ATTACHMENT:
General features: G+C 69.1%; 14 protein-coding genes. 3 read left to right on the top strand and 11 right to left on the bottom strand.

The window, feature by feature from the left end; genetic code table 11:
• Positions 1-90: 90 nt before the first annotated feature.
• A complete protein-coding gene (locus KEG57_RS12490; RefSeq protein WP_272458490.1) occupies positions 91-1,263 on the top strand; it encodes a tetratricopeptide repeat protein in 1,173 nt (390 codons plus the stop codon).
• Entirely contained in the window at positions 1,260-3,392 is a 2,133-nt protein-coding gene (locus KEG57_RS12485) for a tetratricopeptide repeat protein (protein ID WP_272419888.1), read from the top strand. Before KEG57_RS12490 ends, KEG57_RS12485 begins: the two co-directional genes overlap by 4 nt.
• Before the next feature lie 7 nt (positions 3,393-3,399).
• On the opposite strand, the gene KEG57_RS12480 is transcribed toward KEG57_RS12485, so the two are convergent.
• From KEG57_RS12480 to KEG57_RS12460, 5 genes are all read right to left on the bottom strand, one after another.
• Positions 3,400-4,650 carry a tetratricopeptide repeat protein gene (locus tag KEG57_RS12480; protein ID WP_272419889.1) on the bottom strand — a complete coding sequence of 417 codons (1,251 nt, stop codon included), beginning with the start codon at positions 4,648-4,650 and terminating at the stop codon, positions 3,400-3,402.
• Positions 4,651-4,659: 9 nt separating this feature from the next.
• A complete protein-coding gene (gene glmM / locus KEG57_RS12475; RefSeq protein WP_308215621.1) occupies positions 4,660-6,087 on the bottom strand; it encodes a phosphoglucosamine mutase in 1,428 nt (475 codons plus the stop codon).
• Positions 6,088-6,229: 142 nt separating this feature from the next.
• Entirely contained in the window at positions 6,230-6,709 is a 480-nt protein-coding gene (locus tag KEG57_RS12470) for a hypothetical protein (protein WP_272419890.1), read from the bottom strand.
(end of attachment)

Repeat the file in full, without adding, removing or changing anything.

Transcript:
General features: G+C 69.1%; 14 protein-coding genes. 3 read left to right on the top strand and 11 right to left on the bottom strand.

The window, feature by feature from the left end; genetic code table 11:
• Positions 1-90: 90 nt before the first annotated feature.
• A complete protein-coding gene (locus KEG57_RS12490; RefSeq protein WP_272458490.1) occupies positions 91-1,263 on the top strand; it encodes a tetratricopeptide repeat protein in 1,173 nt (390 codons plus the stop codon).
• Entirely contained in the window at positions 1,260-3,392 is a 2,133-nt protein-coding gene (locus KEG57_RS12485) for a tetratricopeptide repeat protein (protein ID WP_272419888.1), read from the top strand. Before KEG57_RS12490 ends, KEG57_RS12485 begins: the two co-directional genes overlap by 4 nt.
• Before the next feature lie 7 nt (positions 3,393-3,399).
• On the opposite strand, the gene KEG57_RS12480 is transcribed toward KEG57_RS12485, so the two are convergent.
• From KEG57_RS12480 to KEG57_RS12460, 5 genes are all read right to left on the bottom strand, one after another.
• Positions 3,400-4,650 carry a tetratricopeptide repeat protein gene (locus tag KEG57_RS12480; protein ID WP_272419889.1) on the bottom strand — a complete coding sequence of 417 codons (1,251 nt, stop codon included), beginning with the start codon at positions 4,648-4,650 and terminating at the stop codon, positions 3,400-3,402.
• Positions 4,651-4,659: 9 nt separating this feature from the next.
• A complete protein-coding gene (gene glmM / locus KEG57_RS12475; RefSeq protein WP_308215621.1) occupies positions 4,660-6,087 on the bottom strand; it encodes a phosphoglucosamine mutase in 1,428 nt (475 codons plus the stop codon).
• Positions 6,088-6,229: 142 nt separating this feature from the next.
• Entirely contained in the window at positions 6,230-6,709 is a 480-nt protein-coding gene (locus tag KEG57_RS12470) for a hypothetical protein (protein WP_272419890.1), read from the bottom strand.